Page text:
Ann Southam made music the way she lived life: quietly, minimally and without apology. The Canadian composer, who died in 2010, became internationally known for her delicate piano and electronic works in the 1960s, when composing was still an all-boys’ club. A collaborator from Toronto Dance Theatre’s earliest days, the company’s new piece, Rivers, is scored by one of Southam’s best-loved piano works of the same name.
“I really admired the joy she took in creating,” says choreographer and company head Christopher House. “A lot of people make good work but don’t really enjoy the process. For Anne the creative act was sheer pleasure.”
Southam began working with TDT founder Patricia Beatty in the mid-’60s, shortly after Beatty returned from New York, bringing modern dance with her to Canada for the first time. The relationship was symbiotic; the company gave Southam carte blanche to experiment musically and her financial contributions kept the lights on in the early years.
House met Southam when he joined TDT in 1978, and he danced numerous pieces she’d scored in his early years. He reconnected with her work after she died, when he dug up a handful of old audio cassettes she’d given him in the 1980s.
“Her compositions celebrate these repetitive structures, which pays homage to the work traditionally performed in society by women,” he says. “Some pieces have this quality of musical embroidery, like tiny threads of sound weaving over and through each other.”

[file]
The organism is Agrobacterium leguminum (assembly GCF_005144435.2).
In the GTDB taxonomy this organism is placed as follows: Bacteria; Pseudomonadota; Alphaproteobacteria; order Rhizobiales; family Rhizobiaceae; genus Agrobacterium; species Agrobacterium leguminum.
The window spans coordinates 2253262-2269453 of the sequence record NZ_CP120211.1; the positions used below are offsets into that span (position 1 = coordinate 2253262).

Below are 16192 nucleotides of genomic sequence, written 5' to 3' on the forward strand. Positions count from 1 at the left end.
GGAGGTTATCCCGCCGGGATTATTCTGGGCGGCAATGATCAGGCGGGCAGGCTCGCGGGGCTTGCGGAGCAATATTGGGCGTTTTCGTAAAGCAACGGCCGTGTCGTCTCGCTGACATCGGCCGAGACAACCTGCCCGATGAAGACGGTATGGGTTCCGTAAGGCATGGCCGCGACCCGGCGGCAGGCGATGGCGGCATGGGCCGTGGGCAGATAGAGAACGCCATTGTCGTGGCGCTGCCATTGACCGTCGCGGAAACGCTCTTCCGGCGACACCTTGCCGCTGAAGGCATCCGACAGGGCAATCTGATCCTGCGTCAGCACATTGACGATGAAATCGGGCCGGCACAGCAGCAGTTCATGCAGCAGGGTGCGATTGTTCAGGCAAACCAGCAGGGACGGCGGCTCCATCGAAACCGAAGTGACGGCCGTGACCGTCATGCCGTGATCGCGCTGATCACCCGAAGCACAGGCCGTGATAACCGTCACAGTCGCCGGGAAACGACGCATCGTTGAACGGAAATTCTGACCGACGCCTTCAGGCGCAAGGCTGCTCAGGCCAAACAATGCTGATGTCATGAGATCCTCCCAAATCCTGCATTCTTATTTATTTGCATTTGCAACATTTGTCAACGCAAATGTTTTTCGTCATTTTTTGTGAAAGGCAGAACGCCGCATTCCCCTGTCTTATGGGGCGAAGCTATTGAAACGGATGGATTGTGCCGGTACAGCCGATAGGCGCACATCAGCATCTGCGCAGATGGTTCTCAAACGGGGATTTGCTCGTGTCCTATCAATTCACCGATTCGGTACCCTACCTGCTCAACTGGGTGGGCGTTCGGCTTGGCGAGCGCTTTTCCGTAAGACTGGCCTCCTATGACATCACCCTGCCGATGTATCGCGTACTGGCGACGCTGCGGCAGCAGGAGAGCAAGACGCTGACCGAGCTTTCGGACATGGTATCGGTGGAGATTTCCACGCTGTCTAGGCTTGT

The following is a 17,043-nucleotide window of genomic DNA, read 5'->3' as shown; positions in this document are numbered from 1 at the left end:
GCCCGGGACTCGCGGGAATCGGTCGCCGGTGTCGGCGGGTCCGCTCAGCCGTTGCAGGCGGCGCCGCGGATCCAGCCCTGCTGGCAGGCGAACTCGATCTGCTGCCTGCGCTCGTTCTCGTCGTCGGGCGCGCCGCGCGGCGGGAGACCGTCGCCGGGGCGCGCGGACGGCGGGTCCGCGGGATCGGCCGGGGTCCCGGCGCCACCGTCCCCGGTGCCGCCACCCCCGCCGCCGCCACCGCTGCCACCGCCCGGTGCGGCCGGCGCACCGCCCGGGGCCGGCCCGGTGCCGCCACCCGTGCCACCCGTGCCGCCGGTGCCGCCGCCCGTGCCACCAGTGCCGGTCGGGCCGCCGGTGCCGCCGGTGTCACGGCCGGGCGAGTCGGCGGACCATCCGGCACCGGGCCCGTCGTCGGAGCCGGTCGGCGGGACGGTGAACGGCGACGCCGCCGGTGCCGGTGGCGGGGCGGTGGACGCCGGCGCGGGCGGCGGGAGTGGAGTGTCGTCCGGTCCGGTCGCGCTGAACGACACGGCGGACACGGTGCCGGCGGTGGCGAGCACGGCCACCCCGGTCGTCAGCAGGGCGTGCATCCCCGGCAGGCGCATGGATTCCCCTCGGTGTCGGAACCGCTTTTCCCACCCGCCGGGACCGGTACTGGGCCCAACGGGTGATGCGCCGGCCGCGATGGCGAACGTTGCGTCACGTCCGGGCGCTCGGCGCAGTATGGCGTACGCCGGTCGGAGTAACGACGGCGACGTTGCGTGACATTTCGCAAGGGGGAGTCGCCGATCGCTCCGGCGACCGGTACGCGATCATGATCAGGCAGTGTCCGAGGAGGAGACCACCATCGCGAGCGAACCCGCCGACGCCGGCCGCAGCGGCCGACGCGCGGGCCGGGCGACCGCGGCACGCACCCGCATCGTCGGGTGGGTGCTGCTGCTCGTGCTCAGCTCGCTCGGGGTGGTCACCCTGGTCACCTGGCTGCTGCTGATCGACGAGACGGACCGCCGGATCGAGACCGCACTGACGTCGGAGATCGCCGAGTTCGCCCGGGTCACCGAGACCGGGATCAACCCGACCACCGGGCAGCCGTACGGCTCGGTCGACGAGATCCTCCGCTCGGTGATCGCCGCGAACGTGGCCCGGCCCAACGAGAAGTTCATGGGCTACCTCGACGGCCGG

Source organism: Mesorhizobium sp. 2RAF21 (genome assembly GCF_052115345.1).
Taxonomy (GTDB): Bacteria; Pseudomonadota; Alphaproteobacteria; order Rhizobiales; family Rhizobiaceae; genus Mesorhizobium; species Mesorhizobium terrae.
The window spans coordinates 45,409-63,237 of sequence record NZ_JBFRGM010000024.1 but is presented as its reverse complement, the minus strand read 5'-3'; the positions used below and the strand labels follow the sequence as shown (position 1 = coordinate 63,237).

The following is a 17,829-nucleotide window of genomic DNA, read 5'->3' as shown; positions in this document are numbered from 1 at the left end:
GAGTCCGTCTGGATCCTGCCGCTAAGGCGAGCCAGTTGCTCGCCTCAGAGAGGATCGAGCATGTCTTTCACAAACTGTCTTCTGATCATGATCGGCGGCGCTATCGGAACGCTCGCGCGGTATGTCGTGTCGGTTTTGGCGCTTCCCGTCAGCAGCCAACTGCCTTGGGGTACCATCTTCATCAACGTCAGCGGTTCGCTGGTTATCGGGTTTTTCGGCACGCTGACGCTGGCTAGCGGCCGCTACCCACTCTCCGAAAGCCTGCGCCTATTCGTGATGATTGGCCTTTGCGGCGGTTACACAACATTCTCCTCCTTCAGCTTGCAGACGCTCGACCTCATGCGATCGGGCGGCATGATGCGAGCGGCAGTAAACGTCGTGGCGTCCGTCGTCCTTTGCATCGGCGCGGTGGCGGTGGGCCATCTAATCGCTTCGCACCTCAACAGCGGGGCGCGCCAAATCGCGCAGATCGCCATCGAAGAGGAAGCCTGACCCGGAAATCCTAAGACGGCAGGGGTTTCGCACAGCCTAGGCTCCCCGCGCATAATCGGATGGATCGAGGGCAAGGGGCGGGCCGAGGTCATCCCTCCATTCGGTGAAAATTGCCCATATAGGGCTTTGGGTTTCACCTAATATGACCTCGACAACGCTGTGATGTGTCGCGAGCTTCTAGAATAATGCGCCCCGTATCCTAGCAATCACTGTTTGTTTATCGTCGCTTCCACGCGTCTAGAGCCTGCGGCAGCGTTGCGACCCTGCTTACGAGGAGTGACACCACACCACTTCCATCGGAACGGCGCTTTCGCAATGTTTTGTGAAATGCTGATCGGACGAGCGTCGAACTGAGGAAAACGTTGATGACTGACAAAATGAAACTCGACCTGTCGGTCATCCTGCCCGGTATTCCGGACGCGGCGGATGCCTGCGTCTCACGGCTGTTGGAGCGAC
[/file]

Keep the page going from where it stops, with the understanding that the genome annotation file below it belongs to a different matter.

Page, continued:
Born in 1937 in Winnipeg, Southam was an heiress to the Southam media fortune and lived a creative life unmarred by financial concerns. Raised in uptight Forest Hill, after her parents relocated there in 1940, she never fit in with high society. Preferring cropped hair and sweatpants to bouffants and evening gowns, she revelled neither in wealth nor femininity. She never married but maintained several long-term relationships with women, the first one beginning in the early ’60s.
“Coming from a wealthy family made it easier for her not to be limited by sexuality or gender,” House says. “She was quite a feminist in a time when it wasn’t considered acceptable and made a name for herself in an entirely male-dominated industry.”
True to Southam’s spirit, Rivers is scored simply, with the piano played by virtuoso Christina Petrowska Quilico. The company’s 10 dancers perform on a stripped-down set, embodying Southam’s creative approach.
“Her compositions have these rigid structures, but there’s a daredevil quality demanding the performer be very much in the moment,” House says. “We’re aiming for that in the dancing as well, trying to have them approach the work as an adventure, being open to celebrating each instant.”